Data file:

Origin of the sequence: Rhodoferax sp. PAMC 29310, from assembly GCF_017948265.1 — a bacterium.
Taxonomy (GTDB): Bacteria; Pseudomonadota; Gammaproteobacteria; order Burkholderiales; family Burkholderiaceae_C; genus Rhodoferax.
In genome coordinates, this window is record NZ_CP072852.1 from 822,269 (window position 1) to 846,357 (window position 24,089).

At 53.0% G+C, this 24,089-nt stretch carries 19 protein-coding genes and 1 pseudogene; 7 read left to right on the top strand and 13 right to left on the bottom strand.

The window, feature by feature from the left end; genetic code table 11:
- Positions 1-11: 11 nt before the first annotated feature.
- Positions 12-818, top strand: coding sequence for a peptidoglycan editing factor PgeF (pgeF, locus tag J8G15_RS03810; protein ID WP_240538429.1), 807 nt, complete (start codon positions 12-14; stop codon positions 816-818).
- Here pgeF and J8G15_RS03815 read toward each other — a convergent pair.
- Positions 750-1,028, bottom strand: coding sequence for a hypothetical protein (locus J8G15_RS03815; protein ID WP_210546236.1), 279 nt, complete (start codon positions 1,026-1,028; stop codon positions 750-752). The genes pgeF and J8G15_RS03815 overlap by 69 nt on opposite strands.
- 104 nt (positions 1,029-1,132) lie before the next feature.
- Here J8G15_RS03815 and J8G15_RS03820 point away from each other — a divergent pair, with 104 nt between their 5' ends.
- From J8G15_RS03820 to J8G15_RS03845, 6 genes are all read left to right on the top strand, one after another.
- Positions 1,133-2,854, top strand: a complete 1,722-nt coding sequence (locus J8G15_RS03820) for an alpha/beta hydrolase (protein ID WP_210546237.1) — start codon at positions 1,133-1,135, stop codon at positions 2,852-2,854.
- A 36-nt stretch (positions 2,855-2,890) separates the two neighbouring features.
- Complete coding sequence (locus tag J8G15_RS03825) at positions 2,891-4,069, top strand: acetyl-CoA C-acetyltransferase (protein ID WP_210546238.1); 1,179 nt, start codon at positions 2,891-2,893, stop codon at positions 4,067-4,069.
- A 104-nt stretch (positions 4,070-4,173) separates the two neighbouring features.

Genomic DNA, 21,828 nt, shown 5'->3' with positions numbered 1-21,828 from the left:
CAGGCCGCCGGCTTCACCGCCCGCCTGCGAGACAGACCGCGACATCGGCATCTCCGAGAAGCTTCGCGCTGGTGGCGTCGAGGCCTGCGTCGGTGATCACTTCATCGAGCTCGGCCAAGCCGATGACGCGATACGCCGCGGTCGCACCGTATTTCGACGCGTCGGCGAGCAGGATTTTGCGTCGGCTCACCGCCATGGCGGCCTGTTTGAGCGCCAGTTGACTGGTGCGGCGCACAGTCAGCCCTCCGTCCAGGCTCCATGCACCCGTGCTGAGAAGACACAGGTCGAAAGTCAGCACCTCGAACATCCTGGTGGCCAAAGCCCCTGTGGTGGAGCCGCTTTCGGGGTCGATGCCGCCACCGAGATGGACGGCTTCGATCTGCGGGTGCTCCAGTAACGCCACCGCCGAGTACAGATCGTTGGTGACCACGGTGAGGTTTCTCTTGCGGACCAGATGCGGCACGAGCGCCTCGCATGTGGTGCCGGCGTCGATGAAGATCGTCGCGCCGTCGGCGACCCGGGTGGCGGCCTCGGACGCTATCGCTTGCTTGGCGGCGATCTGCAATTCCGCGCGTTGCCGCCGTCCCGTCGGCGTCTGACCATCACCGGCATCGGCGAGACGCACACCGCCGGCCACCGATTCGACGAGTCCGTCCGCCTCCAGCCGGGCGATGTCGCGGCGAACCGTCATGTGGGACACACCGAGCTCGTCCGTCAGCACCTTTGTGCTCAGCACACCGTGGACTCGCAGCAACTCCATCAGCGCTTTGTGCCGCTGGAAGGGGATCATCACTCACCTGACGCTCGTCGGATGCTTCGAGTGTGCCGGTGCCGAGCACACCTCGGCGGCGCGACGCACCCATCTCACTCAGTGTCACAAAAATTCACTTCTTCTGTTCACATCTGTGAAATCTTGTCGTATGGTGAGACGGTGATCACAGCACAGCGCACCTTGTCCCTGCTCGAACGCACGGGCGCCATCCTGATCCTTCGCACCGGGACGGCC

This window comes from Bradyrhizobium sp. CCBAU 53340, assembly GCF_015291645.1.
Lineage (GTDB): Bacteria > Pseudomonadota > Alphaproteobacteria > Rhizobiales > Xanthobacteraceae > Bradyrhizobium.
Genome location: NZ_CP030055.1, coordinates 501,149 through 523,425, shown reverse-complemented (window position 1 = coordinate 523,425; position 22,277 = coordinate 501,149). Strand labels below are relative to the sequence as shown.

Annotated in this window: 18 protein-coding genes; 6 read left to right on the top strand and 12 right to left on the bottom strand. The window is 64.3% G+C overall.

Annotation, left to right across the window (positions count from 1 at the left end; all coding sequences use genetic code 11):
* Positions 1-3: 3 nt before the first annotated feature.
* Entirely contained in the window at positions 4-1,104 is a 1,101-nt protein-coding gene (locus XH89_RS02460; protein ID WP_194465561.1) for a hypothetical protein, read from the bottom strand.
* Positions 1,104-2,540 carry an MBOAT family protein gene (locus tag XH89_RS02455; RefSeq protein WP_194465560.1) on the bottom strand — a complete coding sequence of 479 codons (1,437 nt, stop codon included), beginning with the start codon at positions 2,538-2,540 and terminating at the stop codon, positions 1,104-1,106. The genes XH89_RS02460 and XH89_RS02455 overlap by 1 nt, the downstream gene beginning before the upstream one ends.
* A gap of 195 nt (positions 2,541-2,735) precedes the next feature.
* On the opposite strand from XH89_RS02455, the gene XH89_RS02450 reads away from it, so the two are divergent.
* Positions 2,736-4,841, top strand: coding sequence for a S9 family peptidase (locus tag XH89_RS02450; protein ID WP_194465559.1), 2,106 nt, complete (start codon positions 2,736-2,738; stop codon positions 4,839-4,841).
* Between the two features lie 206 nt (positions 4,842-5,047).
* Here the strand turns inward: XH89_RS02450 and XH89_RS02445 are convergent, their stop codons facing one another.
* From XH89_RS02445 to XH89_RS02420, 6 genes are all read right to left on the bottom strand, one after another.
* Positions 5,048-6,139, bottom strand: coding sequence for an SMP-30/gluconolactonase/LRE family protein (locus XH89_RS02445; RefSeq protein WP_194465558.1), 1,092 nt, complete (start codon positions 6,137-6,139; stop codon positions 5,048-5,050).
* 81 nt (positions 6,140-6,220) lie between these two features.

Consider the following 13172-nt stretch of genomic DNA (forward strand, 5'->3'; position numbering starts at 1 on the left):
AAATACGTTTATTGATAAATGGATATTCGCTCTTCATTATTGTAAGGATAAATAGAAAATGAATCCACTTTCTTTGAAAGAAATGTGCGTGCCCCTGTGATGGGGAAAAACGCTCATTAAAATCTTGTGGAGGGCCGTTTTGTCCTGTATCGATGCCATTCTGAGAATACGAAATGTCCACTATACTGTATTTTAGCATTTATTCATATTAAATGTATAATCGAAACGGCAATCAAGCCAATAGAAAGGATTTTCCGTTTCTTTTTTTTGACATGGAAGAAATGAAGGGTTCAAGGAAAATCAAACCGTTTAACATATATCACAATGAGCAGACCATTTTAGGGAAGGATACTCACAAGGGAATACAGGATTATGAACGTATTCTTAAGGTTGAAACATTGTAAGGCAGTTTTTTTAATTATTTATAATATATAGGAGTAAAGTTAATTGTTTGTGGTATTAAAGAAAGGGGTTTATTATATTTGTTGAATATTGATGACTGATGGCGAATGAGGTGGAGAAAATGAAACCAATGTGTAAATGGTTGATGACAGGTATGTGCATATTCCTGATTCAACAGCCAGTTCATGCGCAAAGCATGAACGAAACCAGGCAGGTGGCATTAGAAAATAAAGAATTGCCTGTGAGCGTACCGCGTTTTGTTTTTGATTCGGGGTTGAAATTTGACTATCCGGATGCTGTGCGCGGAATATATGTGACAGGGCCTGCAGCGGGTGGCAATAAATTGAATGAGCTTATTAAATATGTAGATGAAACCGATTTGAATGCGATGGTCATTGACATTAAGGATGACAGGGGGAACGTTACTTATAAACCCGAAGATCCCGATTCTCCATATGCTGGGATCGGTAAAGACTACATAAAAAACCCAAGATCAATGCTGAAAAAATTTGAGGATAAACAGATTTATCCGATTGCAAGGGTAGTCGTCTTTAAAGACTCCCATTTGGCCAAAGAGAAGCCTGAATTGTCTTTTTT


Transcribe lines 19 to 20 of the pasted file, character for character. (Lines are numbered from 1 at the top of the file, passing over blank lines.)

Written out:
This window comes from Bradyrhizobium sp. CCBAU 53340, assembly GCF_015291645.1.
Lineage (GTDB): Bacteria > Pseudomonadota > Alphaproteobacteria > Rhizobiales > Xanthobacteraceae > Bradyrhizobium.